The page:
Anatomy of the Verb

The Gothic Verb as a Model for a Unified Theory of Aspect, Actional Types, and Verbal Velocity. (Part I: Theory; Part II: Application)

HardboundAvailable
ISBN 9789027230034 | EUR 120.00 | USD 180.00
 
e-Book
ISBN 9789027283207 | EUR 120.00 | USD 180.00
 
The continuing debate over the existence or non-existence of formal verbal aspect in Gothic triggered the author to write this monograph whose aim is to provide a completely new foundation for a theory of aspect and related features. Gothic, with its limited corpus, representing a translation of the Greek, and showing interesting parallels with Slavic verbal constructions, serves and an illustrative model for the theory. In Part I the author argues that a unified theory of aspect, actional types, and verbal velocity presented there possesses an internal logic and is not at variance with observed facts in various Indo-European languages. In Part II an analysis is presented of the Gothic verb system which seeks to explain the much-disputed function of ga- and to solve the problem of Gothic aspect and actional types which does no violence either to the Gothic text or the Greek original.
[Studies in Language Companion Series, 4]  1979.  x, 351 pp.
Publishing status: Available
Table of Contents
Preface
v
Abbreviations
ix
Introduction
1
Part I. Theory
I. Language and Reality
17
II. Predicational Bidimensionality
23
III. Multipartite Actions and the Pulse Theory of Actional Energy
35
IV. Verbal Velocities and the Classification of Verbs
43
V. Predicational Time and the Present
57
VI. Non-Present Actions and Aspect
71
Excursus: Duration and Aspect
80
VII. Aspectual Contrasts
83
Excursus: The Historical Present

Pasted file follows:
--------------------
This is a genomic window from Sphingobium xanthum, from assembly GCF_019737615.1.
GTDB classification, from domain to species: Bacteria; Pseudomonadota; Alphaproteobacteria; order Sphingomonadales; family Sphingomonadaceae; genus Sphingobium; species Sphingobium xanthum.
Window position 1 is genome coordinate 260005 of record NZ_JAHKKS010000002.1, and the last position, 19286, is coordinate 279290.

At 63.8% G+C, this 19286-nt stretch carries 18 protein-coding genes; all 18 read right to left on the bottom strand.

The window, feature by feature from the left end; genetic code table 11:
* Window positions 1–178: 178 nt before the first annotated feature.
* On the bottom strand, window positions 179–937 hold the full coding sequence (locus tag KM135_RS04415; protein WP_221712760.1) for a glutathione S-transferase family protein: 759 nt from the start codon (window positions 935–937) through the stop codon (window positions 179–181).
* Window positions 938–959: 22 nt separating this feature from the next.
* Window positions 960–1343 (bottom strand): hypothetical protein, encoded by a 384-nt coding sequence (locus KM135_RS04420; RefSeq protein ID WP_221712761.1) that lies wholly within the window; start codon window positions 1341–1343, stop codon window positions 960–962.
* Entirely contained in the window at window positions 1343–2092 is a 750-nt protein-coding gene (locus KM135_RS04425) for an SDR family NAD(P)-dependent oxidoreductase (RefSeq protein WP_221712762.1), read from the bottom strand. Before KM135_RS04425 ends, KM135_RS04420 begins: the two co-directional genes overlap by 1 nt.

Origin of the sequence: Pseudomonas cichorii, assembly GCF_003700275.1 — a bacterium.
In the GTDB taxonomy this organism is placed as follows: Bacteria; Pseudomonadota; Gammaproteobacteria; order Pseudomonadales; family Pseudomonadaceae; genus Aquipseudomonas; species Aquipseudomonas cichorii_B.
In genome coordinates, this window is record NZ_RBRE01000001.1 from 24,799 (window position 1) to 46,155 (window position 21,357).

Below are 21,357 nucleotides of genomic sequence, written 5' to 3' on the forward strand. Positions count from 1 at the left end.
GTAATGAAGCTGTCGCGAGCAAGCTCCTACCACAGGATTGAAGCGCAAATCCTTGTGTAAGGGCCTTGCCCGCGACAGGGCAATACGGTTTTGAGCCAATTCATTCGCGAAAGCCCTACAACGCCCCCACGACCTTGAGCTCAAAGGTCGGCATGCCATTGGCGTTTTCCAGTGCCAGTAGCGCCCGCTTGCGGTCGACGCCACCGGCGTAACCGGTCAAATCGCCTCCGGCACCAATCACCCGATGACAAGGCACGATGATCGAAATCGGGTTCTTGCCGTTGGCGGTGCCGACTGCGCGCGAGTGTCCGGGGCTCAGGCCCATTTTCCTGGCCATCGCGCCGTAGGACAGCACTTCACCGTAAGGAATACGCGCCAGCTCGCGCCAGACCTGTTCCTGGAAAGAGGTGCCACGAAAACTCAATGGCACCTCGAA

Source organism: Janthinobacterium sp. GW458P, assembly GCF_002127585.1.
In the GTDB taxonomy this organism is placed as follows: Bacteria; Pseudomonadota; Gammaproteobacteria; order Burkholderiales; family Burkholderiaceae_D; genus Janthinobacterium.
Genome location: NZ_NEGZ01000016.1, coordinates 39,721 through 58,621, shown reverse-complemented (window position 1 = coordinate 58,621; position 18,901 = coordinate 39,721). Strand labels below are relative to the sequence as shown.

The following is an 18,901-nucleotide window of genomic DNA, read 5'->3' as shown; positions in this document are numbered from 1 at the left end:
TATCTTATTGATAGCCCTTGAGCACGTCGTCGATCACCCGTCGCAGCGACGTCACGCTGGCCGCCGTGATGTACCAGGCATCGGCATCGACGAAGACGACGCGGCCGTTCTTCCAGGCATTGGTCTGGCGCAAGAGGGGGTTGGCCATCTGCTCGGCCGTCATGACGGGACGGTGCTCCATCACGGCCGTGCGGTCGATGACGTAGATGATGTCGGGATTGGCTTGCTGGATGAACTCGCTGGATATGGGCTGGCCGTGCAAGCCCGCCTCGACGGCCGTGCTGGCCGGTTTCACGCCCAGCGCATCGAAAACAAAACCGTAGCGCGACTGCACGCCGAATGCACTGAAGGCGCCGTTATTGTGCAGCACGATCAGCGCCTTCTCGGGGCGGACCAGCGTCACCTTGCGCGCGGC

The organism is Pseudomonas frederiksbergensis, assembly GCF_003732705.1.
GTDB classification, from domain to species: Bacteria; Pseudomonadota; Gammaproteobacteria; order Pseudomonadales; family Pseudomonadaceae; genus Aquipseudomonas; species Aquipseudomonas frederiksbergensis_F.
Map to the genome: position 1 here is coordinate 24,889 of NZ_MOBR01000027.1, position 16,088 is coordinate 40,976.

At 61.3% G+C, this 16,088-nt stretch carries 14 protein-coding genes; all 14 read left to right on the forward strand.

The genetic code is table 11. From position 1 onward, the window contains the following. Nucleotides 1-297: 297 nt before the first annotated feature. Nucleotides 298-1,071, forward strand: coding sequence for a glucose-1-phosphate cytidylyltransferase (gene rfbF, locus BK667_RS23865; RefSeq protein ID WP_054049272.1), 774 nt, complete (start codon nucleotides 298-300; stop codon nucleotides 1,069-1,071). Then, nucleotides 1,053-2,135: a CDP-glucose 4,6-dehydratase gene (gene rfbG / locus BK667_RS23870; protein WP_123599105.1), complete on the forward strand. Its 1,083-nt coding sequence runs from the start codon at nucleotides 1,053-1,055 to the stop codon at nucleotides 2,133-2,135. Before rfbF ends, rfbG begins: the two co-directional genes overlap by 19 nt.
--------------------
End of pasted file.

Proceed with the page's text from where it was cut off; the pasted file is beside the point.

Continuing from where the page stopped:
89
VIII. Actional Types and Partial Actions
91
IX. Multiple Actions
113
X. The Perfect
117
XI. Aspect and Predicational Types
123
XII. Summary
137
Part II. Application
I. The Use of Gothic Aspect: Conditioning Factors
143
1. Gothic, Greek, and Slavic
143
2. Tense
145
3. Imperatives and Subjunctives of Command
147
4. Participles
149
5. Passive Voice
153
6. Negative Reports
159
II. Aspect and Predicational Types in Gothic
161
1. Punctuals
162
2. Strong Processives
166
3. Moderate Processives
197
4. Weak Processives
275
5. Statals
287
6. Multiple Type Verbs
293
7. Problems and Special Cases
307
III. Gothic Point-Oriented Compounds
315
Afterword
321
Bibliography
325
Index of Gothic Verbs
337
General Index
345
Cited by

Cited by other publications

Davis, Garry W.
2000. Notes on the Etymologies of English big and Gothic ga-. American Journal of Germanic Linguistics and Literatures 12:1  pp. 41 ff. Crossref logo
Eythórsson, Thórhallur
1996.  In Studies in Comparative Germanic Syntax [Studies in Natural Language and Linguistic Theory, 38],  pp. 109 ff. Crossref logo
Mees, Bernard
2013. ‘Giving’ and ‘Making’ in Early Runic Epigraphy. Transactions of the Philological Society 111:3  pp. 326 ff. Crossref logo
Ruiz Narbona, Esaúl
2019.  In Historical Linguistics 2015 [Current Issues in Linguistic Theory, 348],  pp. 218 ff. Crossref logo

This list is based on CrossRef data as of 06 november 2020. Please note that it may not be complete. Sources presented here have been supplied by the respective publishers. Any errors therein should be reported to them.

Subjects
BIC Subject: CF – Linguistics
BISAC Subject: LAN009000 – LANGUAGE ARTS & DISCIPLINES / Linguistics / General
U.S. Library of Congress Control Number:  80474996 | Marc record